• He advised him that Australian Governors-General possess the full reserve powers of the Crown, including the right to dismiss a government, which was and still is correct.
  • He advised him that such powers should be used only as an absolute last resort, which was good advice that Kerr failed to take.
  • He advised him that if Whitlam asked the Queen to withdraw Kerr's commission, she might warn against such a step (as is her constitutional right), but would act on the advice of her Prime Minister (as is her constitutional duty).

What the letters do display is what we already knew - that Kerr had an inflated regard for his own importance, a weakness which Fraser and Barwick exploited as they manoeuvred Kerr into dismissing Whitlam. Kerr was a frustrated politician. He had considered a political career (with Labor) in the 1950s, but had gone into law instead. He saw the Governor-Generalship as a chance to play a political role. This was not a mistake a real politician, like Hasluck or Hayden, would have made.

It was Kerr who failed to understand the Westminster system, not the Queen.
  • He had no right to conspire with Fraser and Barwick behind Whitlam's back.
  • He had no right to dismiss Whitlam out of fear that Whitlam might dismiss him first - Whitlam had an absolute right to advise the Queen to dismiss him, and he had no right to try to prevent that.
  • Most importantly, he had no right to interfere in the political drama unfolding in 1975. This was not a constitutional crisis until Kerr made it one. It was a political crisis, which he should have left to the politicians. The Senate had blocked Supply, and Whitlam and Fraser were engaged in a game of bluff. But Supply had not run out on 11 November: there was no "last resort" requiring Kerr's intervention. We know (because the late Senator Alan Missen told us), that if Kerr had not intervened, some of the Liberal Senators would have backed down before Supply did run out. Fraser also knew this, which is why he and Barwick conspired to persuade Kerr to act before Whitlam won what would have been a great victory. (talk) 05:36, 17 January 2024 (UTC)Reply[reply]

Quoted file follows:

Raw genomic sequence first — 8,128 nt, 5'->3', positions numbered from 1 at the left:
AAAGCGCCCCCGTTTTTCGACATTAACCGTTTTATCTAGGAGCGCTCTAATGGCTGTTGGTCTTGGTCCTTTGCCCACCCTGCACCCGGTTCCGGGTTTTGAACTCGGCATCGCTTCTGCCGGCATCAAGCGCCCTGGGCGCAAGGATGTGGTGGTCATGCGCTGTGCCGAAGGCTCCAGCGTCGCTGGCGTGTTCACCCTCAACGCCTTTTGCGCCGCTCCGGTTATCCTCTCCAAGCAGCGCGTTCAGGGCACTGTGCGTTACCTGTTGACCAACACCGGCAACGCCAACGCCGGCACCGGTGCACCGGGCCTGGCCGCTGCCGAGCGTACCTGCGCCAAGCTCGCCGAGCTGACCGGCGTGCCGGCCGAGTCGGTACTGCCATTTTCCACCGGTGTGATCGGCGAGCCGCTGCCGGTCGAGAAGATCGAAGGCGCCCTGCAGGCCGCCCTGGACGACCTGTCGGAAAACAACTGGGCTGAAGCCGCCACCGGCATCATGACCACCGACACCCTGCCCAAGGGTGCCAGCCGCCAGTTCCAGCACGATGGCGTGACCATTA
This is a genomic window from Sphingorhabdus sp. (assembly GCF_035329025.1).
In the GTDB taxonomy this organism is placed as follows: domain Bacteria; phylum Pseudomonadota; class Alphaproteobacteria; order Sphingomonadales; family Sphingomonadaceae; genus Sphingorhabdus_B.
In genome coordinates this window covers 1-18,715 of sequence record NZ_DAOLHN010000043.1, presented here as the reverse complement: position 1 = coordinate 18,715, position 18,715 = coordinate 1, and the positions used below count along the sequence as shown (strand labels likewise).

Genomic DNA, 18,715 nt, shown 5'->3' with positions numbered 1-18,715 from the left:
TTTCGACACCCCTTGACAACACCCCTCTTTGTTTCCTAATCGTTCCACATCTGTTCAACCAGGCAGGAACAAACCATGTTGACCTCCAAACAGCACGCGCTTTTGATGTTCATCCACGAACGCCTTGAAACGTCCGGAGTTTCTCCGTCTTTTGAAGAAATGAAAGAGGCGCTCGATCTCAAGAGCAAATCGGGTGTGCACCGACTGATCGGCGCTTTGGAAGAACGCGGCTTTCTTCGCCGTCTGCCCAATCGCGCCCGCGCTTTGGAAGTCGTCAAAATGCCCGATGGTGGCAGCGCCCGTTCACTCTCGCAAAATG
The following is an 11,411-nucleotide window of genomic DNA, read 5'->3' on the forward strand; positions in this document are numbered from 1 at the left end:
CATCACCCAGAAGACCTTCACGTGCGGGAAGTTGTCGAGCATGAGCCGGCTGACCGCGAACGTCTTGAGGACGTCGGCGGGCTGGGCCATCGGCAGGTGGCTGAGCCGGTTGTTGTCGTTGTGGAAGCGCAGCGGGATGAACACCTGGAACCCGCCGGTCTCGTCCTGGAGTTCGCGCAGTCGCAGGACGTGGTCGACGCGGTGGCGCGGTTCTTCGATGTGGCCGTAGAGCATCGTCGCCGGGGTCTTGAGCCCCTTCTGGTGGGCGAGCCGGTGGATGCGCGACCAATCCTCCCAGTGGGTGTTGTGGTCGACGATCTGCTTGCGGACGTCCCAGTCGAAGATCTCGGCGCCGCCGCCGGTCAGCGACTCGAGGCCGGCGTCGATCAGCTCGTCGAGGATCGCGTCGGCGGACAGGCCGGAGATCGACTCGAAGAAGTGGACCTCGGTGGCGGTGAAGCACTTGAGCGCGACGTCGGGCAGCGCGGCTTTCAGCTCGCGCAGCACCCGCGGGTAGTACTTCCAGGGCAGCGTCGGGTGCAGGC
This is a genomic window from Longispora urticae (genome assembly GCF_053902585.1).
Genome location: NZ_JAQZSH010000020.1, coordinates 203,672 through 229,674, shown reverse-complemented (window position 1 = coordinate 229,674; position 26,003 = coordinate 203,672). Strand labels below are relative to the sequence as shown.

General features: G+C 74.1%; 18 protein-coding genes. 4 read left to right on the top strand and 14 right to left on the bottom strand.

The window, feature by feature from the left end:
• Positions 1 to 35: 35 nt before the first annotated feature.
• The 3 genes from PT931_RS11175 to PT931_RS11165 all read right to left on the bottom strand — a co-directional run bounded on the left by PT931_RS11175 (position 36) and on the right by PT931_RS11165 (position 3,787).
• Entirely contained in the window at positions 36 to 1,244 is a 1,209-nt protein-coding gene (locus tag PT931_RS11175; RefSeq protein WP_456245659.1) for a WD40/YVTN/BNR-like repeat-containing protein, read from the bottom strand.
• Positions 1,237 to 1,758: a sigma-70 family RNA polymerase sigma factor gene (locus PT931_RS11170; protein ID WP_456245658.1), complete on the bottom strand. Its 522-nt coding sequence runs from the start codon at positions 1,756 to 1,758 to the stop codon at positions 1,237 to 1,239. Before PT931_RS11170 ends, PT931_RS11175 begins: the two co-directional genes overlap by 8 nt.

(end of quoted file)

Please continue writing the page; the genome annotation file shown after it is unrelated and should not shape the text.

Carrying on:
It was Kerr's duty to be aware of his options in the face of a crisis. The Governor-General is not the tool of the PM and there have been occasions when a G-G has refused a Prime Minister's advice.
Her Late Majesty certainly did not overturn any of the actions of Kerr in the Dismissal. I have inserted the word "not" to clear up an obvious error. It is difficult to see what actions she could have taken in this regard. The monarch has no power to do anything much beyond appoint and (in theory) dismiss the G-G, and that only on the advice of the Australian PM. --Pete (talk) 10:43, 17 January 2024 (UTC)Reply[reply]